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A new study has suggested that cooking meats at an increased temperature like barbecuing or frying can actually increase the risk of a person’s chances of getting kidney cancer.
The new study result has come in the wake of the recent World Health Organization (WHO) report that consumption of processed meat like hot dogs, bacon and sausages can elevate a person’s risk of getting colon cancer.
Since the cases of kidney related cancer is increasing in the United States (US), the study specifically looked at what could be inducing the increased risk of the cancer.
Lead researcher of the study and professor in the department of epidemiology at the University of Texas MD Anderson Cancer Center in Houston, Dr. Xifeng Wu said, “This study, and others like it, suggest that the way we cook our meat could potentially impact kidney cancer risk.”
She further suggested, “Limit the amount of time the meat is cooked at really high temperatures or over an open flame resulting in burning, smoking, or charring of the meat.”
She also said that the American Cancer Society’s dietary recommendations for cancer prevention also suggests to limit the consumption of processed and red meats.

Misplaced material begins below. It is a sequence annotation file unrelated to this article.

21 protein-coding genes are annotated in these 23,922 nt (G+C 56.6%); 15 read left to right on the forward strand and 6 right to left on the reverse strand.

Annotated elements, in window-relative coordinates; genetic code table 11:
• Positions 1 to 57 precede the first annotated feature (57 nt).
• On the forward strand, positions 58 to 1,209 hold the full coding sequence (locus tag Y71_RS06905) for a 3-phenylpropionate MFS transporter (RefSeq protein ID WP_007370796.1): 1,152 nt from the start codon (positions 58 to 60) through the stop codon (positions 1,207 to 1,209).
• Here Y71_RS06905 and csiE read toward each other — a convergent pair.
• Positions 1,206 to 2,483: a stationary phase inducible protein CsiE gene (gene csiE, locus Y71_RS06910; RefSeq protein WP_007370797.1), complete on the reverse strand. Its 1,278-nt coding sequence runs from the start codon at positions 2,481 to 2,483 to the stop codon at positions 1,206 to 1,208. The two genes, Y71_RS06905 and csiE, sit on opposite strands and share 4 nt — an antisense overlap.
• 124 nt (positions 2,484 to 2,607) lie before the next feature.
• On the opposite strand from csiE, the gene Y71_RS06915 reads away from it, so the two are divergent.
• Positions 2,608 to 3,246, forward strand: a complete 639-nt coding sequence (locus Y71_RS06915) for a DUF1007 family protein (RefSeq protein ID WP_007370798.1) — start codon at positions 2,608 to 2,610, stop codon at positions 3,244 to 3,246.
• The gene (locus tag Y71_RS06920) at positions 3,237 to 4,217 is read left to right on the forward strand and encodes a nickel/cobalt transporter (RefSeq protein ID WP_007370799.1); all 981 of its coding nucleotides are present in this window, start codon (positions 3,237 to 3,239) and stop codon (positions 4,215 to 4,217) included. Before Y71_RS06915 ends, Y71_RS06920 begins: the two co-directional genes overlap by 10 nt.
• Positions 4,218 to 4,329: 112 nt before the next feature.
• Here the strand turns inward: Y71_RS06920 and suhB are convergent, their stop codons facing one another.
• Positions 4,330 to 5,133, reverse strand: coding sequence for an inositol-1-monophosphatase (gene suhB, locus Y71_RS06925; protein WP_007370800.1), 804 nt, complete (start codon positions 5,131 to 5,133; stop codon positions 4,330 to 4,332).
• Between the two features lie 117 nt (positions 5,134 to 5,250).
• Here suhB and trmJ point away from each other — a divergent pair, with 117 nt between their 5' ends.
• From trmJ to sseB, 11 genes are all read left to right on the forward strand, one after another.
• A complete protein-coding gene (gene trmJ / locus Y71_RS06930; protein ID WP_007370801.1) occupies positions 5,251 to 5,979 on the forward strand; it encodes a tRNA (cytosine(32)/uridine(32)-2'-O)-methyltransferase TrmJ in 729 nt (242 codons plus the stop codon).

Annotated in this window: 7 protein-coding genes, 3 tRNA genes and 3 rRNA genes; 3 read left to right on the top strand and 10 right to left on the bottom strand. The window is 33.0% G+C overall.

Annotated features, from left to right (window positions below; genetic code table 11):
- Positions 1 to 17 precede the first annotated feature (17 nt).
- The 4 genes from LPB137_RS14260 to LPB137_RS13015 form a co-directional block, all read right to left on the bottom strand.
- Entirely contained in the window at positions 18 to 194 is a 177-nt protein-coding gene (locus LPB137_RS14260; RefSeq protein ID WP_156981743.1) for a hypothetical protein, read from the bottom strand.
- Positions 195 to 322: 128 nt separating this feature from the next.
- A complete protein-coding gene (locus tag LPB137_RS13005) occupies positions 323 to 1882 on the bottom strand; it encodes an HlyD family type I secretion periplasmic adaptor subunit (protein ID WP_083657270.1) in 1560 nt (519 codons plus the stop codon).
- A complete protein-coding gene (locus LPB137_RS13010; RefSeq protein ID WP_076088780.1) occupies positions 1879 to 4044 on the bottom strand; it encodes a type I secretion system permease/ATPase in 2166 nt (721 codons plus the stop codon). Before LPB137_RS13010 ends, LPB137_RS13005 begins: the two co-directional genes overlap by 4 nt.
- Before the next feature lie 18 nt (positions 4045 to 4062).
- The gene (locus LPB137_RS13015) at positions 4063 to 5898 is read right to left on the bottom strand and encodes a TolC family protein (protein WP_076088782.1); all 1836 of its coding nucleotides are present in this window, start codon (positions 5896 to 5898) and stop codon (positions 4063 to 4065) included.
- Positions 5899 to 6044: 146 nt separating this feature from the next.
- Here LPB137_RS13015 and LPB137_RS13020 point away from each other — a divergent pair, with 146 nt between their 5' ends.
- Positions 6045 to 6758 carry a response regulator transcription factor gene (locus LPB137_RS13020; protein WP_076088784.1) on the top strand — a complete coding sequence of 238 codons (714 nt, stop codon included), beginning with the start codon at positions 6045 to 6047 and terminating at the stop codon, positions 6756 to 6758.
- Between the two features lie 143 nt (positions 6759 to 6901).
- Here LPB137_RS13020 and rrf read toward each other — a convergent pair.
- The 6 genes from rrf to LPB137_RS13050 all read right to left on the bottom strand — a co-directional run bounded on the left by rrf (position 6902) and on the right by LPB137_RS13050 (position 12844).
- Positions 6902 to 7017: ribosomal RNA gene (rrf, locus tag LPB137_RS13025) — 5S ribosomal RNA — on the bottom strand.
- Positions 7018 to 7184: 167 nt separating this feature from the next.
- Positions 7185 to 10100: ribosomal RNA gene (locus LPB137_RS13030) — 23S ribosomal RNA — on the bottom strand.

According to the vice president for epidemiology at the cancer society Susan Gapstur, when the meats are cooked at an increased or very high temperatures, they release certain cancer-inducing chemicals some of which are associated with kidney cancer.
Gapstur said, “ This study offers some clues that meat cooked at high temperature might increase the risk for cancer, especially among people with certain genetic mutations.”
Although, Gapstur stated that the study does not prove the cause and effect relationship between meat cooked at high temperatures and kidney cancer, the research only provides certain associations between the two.
The findings of the study were published in the journal Cancer.